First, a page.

Sunday, October 10, 2010

Pondicherry rat

Ten years ago, shortly before Christmas, I went to India for a month with my parents.

They were going in order to be useful--a thing they were regularly, despite being 80+. Every couple of years, they went to train and encourage the staff carrying on work they had started in the 1950's, among the leprosy patients of South India. They were also going on this occasion to see my niece, Stephanie, a medical student from Minnesota who had been interning for some weeks at a hospital there: the very hospital where I was born.

I was going (at their invitation) as a freeloading tourist, to see the country of my birth for the first time since I was five. I was about to turn 42, and felt useful to no one. (Except perhaps my three children, and not even them anymore, since I had temporarily abandoned them in England to come on this jaunt.)

In this blog, I will occasionally write about that month, in small stories that I hope will string themselves together in the reader's mind like bright beads. If I were a proper writer I would do the stringing together myself, in an actual book. Perhaps that will happen one day, but for now the stringing is up to you.

So, today's story--a nod to the Fun Table theme of this blog--is about a meal in Pondicherry.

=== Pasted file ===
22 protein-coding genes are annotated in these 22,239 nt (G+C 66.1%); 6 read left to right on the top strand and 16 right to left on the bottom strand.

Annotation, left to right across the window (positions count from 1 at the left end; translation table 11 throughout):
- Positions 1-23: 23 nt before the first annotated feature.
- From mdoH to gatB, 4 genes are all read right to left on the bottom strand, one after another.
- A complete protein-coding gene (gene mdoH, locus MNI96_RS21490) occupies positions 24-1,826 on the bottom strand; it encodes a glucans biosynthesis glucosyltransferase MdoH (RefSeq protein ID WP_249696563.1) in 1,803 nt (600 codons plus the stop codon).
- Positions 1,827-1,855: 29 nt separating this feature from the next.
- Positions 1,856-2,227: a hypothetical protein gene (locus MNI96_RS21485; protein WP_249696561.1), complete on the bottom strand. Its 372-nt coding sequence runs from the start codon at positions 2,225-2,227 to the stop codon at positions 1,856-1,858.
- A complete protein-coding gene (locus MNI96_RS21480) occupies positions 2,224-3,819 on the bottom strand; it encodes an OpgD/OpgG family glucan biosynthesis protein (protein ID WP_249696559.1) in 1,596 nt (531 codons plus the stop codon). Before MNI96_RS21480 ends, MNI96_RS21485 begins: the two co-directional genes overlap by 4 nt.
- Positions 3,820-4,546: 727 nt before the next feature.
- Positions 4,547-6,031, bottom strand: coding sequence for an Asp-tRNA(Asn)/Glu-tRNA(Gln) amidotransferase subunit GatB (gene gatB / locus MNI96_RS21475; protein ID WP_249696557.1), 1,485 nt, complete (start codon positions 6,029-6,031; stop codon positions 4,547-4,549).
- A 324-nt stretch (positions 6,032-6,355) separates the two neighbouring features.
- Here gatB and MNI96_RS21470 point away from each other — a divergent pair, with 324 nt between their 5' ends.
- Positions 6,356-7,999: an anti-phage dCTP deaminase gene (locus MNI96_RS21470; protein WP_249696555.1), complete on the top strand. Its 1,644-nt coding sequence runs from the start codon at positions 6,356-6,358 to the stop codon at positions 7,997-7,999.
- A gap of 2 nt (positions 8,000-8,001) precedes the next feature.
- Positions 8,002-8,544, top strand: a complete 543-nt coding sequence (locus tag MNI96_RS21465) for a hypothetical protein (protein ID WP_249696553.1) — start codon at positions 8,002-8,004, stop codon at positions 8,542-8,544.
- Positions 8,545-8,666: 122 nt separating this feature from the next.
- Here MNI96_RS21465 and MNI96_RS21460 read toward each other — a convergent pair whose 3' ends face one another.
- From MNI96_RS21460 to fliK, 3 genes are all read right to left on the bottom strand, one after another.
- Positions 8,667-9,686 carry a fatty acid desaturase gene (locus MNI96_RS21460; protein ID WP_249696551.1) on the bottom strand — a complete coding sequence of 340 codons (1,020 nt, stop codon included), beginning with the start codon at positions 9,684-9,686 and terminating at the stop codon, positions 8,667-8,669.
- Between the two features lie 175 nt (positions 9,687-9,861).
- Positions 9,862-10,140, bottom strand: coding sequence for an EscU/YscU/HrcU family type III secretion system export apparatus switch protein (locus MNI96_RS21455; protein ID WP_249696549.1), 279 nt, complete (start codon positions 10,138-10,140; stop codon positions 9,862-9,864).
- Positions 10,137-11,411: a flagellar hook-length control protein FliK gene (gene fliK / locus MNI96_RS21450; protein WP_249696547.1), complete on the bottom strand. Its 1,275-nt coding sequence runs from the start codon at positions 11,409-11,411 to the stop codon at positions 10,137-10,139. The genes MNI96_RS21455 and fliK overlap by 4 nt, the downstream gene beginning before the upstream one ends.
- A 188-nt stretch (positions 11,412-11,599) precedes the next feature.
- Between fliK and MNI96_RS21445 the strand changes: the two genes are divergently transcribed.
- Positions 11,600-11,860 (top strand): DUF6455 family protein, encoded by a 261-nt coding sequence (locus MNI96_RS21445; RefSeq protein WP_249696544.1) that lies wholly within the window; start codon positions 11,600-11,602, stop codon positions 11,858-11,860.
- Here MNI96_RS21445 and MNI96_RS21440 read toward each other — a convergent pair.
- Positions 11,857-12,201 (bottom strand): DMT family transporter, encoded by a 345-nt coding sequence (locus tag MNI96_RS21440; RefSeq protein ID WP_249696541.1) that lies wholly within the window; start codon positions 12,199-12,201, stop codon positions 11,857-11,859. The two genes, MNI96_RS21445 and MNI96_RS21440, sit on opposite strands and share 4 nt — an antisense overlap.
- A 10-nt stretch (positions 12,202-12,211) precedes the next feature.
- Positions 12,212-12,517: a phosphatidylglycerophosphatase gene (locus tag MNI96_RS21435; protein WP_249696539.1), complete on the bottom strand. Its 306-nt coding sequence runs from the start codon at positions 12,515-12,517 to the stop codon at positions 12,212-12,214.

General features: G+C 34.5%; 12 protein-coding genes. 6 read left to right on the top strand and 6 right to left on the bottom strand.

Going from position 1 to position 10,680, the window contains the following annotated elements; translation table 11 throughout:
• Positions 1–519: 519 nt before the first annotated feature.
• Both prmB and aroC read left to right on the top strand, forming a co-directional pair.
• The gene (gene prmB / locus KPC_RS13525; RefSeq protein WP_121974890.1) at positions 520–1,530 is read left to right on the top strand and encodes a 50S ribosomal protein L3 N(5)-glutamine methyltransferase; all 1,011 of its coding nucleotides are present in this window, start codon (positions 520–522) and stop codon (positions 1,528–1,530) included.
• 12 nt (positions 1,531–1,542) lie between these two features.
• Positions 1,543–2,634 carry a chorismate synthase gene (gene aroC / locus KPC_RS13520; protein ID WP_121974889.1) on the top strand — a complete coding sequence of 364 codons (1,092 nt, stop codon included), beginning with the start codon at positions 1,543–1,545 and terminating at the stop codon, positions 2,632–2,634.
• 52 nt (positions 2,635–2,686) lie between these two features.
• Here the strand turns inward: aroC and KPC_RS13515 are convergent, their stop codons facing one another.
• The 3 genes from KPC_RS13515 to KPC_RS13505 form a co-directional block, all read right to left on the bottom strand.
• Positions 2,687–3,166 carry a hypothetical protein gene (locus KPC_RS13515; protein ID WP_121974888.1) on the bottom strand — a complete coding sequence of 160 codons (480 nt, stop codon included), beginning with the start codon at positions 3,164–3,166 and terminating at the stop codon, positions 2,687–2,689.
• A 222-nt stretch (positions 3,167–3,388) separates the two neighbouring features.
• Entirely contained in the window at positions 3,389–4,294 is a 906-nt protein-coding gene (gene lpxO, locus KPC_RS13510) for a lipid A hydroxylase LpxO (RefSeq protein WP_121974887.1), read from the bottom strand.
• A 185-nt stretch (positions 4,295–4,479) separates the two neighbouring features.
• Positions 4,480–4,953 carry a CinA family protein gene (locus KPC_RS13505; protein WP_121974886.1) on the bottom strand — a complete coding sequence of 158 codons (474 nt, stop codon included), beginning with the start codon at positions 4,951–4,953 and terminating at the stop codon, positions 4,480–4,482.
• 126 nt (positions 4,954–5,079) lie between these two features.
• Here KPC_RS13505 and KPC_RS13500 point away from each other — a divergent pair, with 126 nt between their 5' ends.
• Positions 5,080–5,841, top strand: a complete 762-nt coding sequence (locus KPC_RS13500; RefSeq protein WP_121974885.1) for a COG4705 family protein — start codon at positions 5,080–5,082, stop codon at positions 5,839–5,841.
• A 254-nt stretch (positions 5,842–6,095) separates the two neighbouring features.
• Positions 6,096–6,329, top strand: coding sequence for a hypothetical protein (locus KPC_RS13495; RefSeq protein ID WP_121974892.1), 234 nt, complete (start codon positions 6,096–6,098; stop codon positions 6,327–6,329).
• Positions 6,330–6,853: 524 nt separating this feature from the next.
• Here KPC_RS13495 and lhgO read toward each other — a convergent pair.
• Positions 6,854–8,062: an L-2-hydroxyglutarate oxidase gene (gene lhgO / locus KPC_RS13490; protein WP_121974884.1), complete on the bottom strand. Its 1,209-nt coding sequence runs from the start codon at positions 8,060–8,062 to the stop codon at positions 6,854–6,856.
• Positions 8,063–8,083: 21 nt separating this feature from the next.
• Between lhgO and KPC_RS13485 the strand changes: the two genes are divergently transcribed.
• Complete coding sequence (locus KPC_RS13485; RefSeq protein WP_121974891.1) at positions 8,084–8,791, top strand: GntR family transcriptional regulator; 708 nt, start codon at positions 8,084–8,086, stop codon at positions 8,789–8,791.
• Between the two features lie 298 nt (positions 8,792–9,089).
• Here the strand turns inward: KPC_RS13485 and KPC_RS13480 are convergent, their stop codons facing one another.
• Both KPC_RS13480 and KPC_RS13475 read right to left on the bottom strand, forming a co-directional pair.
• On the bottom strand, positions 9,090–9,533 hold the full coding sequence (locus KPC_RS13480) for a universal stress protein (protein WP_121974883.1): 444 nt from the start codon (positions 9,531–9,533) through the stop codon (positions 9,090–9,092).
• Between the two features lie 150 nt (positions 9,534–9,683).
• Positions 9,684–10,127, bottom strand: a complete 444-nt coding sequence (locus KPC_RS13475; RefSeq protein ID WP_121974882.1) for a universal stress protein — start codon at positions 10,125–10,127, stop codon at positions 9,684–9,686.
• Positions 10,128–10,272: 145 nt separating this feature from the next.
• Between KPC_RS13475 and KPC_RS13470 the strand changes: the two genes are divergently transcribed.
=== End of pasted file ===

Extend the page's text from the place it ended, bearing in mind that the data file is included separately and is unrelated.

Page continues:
After a short, stunning, grueling trip to the hills of my father's childhood, where we had visited numerous orphanages and churches, Stephanie and I were exhausted. She had heard that friends of hers were going to Pondicherry for the weekend. Neither of us had ever visited Pondicherry (though I got a kick out of saying the name). We'd heard it was quite different in its architecture and vibe from the rest of the country, perhaps because it had been a French colony. Beautifully situated on the coast, it was described as a favorite on the ashram circuit. That all sounded completely lovely, but anywhere with a cold beer, a hot shower, and a comfortable bed sounded completely lovely to my shallow ears at that point. We decided to go.

The story of how we got there--and the surreal events surrounding our attempts to check in to the hotel where Steph's friends were staying--that is all for another time. All you need to know is that I narrowly avoided being put in jail, for not having my passport with me. Fortunately we escaped that fate by running off to another hotel--one with hot showers and no threats of imminent arrest (two things now firmly on my hotel checklist). We were relieved, but rattled--or at least, I was, being the one who had contemplated spending Christmas in an Indian jail. Stephanie found The Angry Beavers on our room TV. I had never heard of the show. Strange, that it took a journey to the southeast corner of India to see the two cartoon beaver brothers slapping each other. Stranger still that it made me feel much better.